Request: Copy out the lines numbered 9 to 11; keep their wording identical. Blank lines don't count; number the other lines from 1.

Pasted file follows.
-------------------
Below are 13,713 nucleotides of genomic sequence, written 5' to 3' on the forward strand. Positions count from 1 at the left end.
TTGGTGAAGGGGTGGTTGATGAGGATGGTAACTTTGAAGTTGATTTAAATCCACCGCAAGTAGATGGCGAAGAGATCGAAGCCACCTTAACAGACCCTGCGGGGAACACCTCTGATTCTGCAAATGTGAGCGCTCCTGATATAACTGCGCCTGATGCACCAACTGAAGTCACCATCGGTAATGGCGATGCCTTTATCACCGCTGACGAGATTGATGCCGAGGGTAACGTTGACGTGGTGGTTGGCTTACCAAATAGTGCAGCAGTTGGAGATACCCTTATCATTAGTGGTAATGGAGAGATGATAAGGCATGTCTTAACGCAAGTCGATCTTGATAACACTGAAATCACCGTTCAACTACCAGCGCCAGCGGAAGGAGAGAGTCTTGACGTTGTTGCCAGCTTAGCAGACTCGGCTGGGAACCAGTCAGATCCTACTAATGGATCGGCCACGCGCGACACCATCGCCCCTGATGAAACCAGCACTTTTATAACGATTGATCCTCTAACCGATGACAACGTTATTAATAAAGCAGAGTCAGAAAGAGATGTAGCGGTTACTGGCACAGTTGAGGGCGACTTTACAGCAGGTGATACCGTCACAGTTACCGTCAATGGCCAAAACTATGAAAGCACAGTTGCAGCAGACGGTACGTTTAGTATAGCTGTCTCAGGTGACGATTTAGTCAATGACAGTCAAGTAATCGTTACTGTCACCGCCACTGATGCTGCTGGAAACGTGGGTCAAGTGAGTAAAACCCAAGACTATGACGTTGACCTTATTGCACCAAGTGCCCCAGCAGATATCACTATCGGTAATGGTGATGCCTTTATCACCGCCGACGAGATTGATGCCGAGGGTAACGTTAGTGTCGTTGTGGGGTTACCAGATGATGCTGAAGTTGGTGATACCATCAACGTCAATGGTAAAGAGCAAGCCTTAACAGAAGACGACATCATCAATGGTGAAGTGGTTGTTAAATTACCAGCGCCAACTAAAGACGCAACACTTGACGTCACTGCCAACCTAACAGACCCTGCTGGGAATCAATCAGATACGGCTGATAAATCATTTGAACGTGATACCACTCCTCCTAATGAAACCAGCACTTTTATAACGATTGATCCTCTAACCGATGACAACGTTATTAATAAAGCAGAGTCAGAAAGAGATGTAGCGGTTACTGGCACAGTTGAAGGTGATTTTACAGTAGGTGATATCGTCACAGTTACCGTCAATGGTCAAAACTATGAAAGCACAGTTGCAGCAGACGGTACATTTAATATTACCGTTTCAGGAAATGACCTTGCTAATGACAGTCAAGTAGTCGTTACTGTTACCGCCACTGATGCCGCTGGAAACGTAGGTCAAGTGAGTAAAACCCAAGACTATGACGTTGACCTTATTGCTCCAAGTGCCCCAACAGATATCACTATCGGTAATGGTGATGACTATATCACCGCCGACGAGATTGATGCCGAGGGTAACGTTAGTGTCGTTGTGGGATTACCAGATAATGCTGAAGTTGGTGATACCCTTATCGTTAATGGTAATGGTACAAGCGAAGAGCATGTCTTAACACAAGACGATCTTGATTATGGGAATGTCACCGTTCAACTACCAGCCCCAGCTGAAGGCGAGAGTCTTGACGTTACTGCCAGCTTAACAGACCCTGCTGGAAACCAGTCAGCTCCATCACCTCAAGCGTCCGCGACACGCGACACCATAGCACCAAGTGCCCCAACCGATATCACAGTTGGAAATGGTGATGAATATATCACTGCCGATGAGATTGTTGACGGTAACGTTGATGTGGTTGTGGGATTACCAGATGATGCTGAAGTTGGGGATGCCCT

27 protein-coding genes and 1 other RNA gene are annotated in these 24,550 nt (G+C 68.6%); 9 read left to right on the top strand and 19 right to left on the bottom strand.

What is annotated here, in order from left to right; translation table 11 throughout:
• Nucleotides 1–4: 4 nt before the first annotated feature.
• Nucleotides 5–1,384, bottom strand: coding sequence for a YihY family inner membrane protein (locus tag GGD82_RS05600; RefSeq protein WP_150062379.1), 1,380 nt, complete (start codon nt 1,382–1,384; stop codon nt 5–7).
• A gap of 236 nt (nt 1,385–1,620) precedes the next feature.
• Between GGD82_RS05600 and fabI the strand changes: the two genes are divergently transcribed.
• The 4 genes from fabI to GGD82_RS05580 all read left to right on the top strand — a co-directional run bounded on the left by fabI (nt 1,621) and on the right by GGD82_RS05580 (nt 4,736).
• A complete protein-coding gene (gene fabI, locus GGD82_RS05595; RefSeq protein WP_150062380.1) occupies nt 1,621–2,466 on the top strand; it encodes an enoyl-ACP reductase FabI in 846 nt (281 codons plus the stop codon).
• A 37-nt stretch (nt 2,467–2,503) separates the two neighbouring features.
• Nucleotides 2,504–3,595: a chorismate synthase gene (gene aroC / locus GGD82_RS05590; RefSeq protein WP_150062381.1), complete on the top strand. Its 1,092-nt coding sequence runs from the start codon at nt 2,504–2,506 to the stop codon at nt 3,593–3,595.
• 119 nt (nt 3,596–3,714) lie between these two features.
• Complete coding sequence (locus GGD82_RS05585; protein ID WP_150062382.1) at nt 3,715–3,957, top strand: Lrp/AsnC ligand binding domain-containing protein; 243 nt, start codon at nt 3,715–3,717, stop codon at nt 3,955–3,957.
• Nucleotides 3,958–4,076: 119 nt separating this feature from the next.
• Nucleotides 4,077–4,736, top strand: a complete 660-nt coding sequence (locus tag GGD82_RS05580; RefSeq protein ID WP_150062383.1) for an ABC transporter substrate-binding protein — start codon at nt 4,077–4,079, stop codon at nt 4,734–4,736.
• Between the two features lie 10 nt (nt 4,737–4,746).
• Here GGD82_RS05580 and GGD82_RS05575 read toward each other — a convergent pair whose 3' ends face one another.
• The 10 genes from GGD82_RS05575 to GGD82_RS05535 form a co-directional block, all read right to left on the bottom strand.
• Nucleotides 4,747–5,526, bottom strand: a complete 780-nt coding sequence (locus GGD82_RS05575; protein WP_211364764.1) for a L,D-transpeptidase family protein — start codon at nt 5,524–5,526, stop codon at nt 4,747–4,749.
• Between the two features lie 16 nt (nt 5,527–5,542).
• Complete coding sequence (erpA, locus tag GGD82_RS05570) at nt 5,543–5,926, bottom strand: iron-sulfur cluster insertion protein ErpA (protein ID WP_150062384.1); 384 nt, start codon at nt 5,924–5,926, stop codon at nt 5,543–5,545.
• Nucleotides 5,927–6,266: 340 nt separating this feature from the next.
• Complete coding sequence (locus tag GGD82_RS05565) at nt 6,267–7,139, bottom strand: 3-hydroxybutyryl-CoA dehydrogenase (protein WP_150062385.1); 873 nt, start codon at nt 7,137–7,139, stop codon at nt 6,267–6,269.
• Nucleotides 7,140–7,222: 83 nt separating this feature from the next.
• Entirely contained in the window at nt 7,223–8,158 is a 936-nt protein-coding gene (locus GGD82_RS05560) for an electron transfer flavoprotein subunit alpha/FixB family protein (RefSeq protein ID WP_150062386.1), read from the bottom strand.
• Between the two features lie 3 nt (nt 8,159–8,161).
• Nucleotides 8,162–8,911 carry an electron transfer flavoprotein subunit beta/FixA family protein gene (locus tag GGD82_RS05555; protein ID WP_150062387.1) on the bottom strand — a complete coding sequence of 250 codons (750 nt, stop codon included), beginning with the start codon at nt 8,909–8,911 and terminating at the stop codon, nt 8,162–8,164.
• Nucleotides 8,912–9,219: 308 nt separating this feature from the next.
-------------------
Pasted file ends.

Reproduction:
• The 4 genes from fabI to GGD82_RS05580 all read left to right on the top strand — a co-directional run bounded on the left by fabI (nt 1,621) and on the right by GGD82_RS05580 (nt 4,736).
• A complete protein-coding gene (gene fabI, locus GGD82_RS05595; RefSeq protein WP_150062380.1) occupies nt 1,621–2,466 on the top strand; it encodes an enoyl-ACP reductase FabI in 846 nt (281 codons plus the stop codon).
• A 37-nt stretch (nt 2,467–2,503) separates the two neighbouring features.